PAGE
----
Alfie's new Trojan horse sculpture a warning over cybercrime
He is best known for his Knife Angel sculpture, a symbol of the campaign against knife crime.
Alfie Bradley's new work, Trojan, is a statement against another crime, one that, he says, is becoming endemic across the internet.
The magnificent horse is a representation of the Trojan horses that are prevalent in cybercrime.
In computing, a Trojan horse, or Trojan, is any malware which misleads users of its true intent. The term is derived from the ancient Greek story of the Trojan Horse that led to the fall of the city of Troy.
The 29-year old sculpture, a talented artist, began his working life as a stone mason.
"I was born in south east London in 1990 but at the age of three moved to rural France, where my parents and two younger brothers still live," he said.
"After school I spent two years at lycée in central France studying as a tailleur de pierre, a stone carver, and a further year on the borders of Germany at a lycée specialising in sculpture before moving to England in 2013 where I learnt how to weld and work with metal."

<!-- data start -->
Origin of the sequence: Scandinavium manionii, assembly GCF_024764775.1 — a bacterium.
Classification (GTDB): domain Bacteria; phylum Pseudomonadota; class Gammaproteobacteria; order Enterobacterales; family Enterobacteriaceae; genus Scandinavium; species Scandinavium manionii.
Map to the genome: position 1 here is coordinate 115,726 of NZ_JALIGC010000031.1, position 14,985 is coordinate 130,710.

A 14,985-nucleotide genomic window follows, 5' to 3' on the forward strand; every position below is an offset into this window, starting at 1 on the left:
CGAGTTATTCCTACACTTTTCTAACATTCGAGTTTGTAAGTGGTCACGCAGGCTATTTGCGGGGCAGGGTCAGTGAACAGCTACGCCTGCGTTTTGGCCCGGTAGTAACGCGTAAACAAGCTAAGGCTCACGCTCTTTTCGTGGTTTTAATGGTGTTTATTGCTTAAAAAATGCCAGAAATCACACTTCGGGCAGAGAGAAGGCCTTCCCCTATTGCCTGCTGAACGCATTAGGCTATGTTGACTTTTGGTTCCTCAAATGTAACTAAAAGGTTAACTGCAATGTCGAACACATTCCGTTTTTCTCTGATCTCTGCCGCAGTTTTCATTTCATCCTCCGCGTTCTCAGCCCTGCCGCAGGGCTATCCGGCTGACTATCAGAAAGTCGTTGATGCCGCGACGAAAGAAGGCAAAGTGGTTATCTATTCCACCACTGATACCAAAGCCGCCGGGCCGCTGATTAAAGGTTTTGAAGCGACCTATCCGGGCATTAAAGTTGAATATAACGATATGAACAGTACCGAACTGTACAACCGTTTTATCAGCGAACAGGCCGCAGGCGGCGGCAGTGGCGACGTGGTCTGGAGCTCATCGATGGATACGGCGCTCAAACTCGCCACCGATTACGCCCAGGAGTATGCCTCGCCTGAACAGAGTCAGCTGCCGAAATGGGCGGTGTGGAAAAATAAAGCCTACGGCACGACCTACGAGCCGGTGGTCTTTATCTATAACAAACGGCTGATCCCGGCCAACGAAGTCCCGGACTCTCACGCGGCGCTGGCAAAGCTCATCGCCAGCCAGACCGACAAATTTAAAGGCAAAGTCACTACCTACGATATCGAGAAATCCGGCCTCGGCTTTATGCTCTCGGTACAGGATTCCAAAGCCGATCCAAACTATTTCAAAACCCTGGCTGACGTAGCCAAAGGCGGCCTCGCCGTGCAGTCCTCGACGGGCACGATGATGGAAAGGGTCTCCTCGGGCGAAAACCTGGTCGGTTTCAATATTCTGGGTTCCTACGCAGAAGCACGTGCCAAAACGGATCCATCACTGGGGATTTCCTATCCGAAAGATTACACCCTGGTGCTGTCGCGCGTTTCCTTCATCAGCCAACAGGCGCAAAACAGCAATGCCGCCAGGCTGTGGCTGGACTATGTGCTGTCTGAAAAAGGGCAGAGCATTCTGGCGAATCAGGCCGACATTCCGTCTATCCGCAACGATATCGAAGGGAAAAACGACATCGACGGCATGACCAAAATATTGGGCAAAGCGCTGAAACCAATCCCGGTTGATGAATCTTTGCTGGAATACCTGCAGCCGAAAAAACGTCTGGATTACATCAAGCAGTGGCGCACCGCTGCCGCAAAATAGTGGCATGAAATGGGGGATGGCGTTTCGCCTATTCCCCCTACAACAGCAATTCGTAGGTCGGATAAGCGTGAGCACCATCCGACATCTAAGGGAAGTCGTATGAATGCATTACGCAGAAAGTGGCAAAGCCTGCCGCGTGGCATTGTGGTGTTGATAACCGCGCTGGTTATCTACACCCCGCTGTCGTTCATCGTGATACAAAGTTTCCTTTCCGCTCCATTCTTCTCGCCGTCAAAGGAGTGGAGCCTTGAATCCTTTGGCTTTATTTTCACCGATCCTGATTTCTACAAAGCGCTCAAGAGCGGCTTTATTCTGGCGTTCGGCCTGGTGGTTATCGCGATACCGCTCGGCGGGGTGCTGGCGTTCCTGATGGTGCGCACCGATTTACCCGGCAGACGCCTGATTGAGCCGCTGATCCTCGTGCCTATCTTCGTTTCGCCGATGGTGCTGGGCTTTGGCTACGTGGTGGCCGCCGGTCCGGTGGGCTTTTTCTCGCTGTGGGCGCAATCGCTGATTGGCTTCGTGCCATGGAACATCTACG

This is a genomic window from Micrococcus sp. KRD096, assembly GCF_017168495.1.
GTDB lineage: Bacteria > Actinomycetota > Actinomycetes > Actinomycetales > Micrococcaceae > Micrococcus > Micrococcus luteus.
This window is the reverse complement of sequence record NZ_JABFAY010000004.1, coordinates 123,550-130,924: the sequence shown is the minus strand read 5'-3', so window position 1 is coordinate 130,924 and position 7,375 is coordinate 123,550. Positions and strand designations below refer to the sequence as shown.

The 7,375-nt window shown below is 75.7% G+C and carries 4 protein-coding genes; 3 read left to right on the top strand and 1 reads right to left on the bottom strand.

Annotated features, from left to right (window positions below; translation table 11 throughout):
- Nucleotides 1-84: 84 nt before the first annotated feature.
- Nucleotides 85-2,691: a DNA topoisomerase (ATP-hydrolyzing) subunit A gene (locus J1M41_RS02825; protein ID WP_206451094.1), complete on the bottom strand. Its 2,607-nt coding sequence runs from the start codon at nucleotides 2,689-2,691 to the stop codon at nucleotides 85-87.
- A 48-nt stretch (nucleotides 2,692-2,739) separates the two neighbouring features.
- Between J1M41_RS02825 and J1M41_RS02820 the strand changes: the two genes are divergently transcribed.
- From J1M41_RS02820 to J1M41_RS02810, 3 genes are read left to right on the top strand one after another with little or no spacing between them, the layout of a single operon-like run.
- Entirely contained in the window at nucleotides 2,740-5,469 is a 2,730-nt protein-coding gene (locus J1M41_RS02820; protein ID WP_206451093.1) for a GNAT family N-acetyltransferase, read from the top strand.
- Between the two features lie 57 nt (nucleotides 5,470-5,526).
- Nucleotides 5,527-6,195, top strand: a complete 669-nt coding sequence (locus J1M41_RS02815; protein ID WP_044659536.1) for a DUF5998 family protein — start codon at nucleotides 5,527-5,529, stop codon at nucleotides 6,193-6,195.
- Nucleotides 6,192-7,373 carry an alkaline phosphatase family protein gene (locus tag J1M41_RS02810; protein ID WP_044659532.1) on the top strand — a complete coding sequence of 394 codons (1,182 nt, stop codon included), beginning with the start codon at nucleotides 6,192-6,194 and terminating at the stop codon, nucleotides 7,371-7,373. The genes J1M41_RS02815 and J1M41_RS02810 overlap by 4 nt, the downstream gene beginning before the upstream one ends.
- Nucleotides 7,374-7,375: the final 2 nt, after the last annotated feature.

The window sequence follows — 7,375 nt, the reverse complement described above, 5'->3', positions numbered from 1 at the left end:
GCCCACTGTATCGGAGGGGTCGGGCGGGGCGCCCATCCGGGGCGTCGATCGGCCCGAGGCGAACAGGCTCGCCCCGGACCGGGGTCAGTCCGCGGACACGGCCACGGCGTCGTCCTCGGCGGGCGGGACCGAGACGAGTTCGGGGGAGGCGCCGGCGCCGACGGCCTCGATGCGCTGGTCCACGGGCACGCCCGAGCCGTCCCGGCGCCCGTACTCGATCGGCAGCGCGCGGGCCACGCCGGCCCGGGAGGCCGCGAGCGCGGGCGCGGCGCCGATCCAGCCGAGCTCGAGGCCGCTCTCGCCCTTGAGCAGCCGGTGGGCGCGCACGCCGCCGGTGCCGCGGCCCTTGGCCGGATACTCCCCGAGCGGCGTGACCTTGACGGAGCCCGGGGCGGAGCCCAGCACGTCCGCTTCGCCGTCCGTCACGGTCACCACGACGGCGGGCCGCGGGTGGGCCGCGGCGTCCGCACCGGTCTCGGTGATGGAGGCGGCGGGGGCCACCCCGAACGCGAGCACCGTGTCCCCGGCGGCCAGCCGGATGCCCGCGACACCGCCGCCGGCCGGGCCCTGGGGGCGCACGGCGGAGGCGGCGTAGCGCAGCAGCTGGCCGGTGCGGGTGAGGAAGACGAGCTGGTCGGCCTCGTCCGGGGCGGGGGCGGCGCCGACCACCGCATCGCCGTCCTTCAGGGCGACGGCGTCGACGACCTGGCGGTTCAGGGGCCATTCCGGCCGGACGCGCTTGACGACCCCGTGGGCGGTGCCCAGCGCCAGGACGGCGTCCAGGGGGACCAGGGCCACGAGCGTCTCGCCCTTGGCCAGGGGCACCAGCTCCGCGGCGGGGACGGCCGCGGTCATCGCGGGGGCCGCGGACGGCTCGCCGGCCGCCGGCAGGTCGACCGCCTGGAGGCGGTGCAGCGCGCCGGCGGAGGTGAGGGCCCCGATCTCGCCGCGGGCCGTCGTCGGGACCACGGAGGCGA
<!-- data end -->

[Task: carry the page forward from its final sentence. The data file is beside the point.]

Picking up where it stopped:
"Cybercrime is a very worrying development and the problem is becoming ever more endemic," he added.
He unveiled Trojan on a piece of land near to his studio on the edge of Oswestry.
"I have chosen this dilapidated location as it represent the current decaying internet landscape. Like these battered and damaged buildings, the internet is getting ravaged by Trojan Horses, and cybercrime. We need to stop this problem before the damage becomes irrevocable."
Alfie's Knife Angel sculpture is currently on display in Chester, drawing thousands of Christmas shopper to see it and learn its message. The city has agreed to run a 28 day, anti-knife crime education project as part of its visit.